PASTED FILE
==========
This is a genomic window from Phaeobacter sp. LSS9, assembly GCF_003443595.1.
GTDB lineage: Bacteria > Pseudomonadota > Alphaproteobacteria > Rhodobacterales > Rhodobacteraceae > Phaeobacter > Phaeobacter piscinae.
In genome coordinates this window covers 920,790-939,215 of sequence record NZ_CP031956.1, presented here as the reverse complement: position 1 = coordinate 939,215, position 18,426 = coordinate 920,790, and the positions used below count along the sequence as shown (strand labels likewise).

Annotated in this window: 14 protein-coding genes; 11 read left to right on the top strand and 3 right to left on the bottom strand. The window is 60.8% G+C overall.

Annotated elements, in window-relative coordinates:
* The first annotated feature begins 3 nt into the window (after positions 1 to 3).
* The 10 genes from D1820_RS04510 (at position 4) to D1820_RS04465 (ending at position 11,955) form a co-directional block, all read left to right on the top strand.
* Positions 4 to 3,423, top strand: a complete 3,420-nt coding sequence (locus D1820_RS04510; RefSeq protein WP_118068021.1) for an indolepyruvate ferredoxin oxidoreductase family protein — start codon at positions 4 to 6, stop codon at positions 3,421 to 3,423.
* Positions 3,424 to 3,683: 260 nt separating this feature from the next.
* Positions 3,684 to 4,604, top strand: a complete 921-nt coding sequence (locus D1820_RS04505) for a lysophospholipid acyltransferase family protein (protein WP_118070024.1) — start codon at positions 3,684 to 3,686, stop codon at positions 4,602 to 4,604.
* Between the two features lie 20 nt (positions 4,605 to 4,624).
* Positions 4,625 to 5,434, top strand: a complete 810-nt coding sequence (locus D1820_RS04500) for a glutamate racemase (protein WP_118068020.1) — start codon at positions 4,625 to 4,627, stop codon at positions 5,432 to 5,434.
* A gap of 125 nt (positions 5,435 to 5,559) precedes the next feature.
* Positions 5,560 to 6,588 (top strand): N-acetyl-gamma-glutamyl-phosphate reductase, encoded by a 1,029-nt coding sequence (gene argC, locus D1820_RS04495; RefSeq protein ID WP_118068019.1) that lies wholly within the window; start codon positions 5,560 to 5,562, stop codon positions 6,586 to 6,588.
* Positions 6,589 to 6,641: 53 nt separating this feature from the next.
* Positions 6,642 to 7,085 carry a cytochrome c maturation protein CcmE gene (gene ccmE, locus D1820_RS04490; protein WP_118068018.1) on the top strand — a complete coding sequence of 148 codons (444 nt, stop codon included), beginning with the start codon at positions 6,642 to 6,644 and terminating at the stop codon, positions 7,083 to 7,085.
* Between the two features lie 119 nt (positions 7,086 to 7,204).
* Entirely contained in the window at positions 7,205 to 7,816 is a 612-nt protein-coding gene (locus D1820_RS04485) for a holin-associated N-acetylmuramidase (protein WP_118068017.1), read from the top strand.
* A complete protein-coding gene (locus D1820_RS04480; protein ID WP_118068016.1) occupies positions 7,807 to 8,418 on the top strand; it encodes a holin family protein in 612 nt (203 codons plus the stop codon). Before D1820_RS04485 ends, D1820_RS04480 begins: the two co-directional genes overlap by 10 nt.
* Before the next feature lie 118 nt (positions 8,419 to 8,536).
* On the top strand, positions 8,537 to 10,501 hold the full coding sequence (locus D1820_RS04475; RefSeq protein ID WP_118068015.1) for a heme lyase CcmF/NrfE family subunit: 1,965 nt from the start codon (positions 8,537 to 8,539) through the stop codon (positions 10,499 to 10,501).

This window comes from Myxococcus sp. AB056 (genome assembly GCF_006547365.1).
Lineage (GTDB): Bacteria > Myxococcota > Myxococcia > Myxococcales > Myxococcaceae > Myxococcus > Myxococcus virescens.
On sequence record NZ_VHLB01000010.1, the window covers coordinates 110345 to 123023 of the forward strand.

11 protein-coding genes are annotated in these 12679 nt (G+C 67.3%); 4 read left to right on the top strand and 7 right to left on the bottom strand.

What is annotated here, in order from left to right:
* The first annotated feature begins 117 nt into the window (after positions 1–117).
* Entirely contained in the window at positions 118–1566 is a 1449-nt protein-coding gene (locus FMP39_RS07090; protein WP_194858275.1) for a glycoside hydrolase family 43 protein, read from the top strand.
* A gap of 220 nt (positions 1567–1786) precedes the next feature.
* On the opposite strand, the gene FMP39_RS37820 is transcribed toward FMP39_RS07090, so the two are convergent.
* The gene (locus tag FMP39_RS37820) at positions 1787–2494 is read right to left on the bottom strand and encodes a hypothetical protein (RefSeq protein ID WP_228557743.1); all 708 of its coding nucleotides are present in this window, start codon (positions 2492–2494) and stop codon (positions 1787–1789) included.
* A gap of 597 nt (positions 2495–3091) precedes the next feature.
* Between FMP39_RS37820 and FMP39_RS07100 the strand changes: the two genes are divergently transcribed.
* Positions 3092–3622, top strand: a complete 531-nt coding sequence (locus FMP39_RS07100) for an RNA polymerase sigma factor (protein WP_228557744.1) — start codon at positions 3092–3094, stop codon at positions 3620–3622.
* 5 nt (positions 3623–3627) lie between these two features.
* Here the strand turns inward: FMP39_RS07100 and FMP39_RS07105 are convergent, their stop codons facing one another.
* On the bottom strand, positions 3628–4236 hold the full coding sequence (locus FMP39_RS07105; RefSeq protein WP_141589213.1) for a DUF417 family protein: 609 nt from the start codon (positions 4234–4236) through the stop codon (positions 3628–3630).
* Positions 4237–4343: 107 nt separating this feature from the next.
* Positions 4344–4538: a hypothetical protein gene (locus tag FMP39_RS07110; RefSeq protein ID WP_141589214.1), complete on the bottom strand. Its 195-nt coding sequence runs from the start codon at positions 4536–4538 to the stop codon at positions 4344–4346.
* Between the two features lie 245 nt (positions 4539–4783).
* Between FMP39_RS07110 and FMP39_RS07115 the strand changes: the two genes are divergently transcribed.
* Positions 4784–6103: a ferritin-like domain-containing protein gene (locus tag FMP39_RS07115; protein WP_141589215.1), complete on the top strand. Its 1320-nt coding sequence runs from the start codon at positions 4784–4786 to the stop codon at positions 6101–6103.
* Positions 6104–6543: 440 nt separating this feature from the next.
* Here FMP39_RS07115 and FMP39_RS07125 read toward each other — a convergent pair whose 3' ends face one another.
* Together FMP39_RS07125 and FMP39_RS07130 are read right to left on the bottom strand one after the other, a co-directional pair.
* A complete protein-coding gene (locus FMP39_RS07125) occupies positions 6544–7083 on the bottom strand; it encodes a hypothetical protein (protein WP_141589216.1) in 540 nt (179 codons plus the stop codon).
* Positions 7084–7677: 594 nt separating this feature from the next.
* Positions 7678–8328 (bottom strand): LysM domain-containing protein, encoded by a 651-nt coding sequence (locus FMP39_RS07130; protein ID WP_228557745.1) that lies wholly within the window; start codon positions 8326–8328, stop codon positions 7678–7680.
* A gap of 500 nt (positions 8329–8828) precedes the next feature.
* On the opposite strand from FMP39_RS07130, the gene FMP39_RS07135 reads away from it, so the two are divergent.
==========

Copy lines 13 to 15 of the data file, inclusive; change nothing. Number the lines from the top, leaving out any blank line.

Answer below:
* A gap of 125 nt (positions 5,435 to 5,559) precedes the next feature.
* Positions 5,560 to 6,588 (top strand): N-acetyl-gamma-glutamyl-phosphate reductase, encoded by a 1,029-nt coding sequence (gene argC, locus D1820_RS04495; RefSeq protein ID WP_118068019.1) that lies wholly within the window; start codon positions 5,560 to 5,562, stop codon positions 6,586 to 6,588.
* Positions 6,589 to 6,641: 53 nt separating this feature from the next.